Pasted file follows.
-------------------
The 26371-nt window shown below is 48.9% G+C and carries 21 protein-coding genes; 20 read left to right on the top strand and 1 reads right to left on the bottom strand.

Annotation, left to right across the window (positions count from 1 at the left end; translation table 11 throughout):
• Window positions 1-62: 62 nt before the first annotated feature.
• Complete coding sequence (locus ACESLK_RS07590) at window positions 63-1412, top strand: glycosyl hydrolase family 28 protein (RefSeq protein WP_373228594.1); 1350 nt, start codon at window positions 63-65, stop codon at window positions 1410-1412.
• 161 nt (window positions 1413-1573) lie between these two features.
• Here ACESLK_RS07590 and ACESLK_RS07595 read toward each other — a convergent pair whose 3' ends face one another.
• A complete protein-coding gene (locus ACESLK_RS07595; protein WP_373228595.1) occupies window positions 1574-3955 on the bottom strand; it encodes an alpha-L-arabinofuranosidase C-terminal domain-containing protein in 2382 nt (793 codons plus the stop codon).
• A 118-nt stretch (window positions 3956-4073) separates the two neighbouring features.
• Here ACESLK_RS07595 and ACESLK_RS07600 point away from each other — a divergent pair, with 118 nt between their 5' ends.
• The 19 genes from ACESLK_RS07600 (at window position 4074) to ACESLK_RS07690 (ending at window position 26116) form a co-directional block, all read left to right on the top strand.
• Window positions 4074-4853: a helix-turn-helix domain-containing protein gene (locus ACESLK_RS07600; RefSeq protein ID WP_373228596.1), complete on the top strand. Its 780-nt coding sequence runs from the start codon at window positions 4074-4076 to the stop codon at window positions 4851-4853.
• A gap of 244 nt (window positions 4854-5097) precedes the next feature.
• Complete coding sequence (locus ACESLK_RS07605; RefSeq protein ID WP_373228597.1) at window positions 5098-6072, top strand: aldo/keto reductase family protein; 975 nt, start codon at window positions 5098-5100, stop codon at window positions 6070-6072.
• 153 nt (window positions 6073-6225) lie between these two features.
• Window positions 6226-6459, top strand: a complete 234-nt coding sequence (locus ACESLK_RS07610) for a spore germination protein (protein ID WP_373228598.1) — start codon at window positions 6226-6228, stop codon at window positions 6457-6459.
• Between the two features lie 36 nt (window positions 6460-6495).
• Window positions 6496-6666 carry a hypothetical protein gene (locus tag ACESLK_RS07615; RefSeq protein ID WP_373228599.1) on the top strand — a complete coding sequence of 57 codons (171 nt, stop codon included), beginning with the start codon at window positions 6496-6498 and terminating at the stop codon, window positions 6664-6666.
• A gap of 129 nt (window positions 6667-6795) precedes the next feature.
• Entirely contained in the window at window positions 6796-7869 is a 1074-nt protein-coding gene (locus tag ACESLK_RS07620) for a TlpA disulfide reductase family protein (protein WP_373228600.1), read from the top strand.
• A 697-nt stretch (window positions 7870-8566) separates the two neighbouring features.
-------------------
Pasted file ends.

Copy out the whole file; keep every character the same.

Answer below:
The 26371-nt window shown below is 48.9% G+C and carries 21 protein-coding genes; 20 read left to right on the top strand and 1 reads right to left on the bottom strand.

Annotation, left to right across the window (positions count from 1 at the left end; translation table 11 throughout):
• Window positions 1-62: 62 nt before the first annotated feature.
• Complete coding sequence (locus ACESLK_RS07590) at window positions 63-1412, top strand: glycosyl hydrolase family 28 protein (RefSeq protein WP_373228594.1); 1350 nt, start codon at window positions 63-65, stop codon at window positions 1410-1412.
• 161 nt (window positions 1413-1573) lie between these two features.
• Here ACESLK_RS07590 and ACESLK_RS07595 read toward each other — a convergent pair whose 3' ends face one another.
• A complete protein-coding gene (locus ACESLK_RS07595; protein WP_373228595.1) occupies window positions 1574-3955 on the bottom strand; it encodes an alpha-L-arabinofuranosidase C-terminal domain-containing protein in 2382 nt (793 codons plus the stop codon).
• A 118-nt stretch (window positions 3956-4073) separates the two neighbouring features.
• Here ACESLK_RS07595 and ACESLK_RS07600 point away from each other — a divergent pair, with 118 nt between their 5' ends.
• The 19 genes from ACESLK_RS07600 (at window position 4074) to ACESLK_RS07690 (ending at window position 26116) form a co-directional block, all read left to right on the top strand.
• Window positions 4074-4853: a helix-turn-helix domain-containing protein gene (locus ACESLK_RS07600; RefSeq protein ID WP_373228596.1), complete on the top strand. Its 780-nt coding sequence runs from the start codon at window positions 4074-4076 to the stop codon at window positions 4851-4853.
• A gap of 244 nt (window positions 4854-5097) precedes the next feature.
• Complete coding sequence (locus ACESLK_RS07605; RefSeq protein ID WP_373228597.1) at window positions 5098-6072, top strand: aldo/keto reductase family protein; 975 nt, start codon at window positions 5098-5100, stop codon at window positions 6070-6072.
• 153 nt (window positions 6073-6225) lie between these two features.
• Window positions 6226-6459, top strand: a complete 234-nt coding sequence (locus ACESLK_RS07610) for a spore germination protein (protein ID WP_373228598.1) — start codon at window positions 6226-6228, stop codon at window positions 6457-6459.
• Between the two features lie 36 nt (window positions 6460-6495).
• Window positions 6496-6666 carry a hypothetical protein gene (locus tag ACESLK_RS07615; RefSeq protein ID WP_373228599.1) on the top strand — a complete coding sequence of 57 codons (171 nt, stop codon included), beginning with the start codon at window positions 6496-6498 and terminating at the stop codon, window positions 6664-6666.
• A gap of 129 nt (window positions 6667-6795) precedes the next feature.
• Entirely contained in the window at window positions 6796-7869 is a 1074-nt protein-coding gene (locus tag ACESLK_RS07620) for a TlpA disulfide reductase family protein (protein WP_373228600.1), read from the top strand.
• A 697-nt stretch (window positions 7870-8566) separates the two neighbouring features.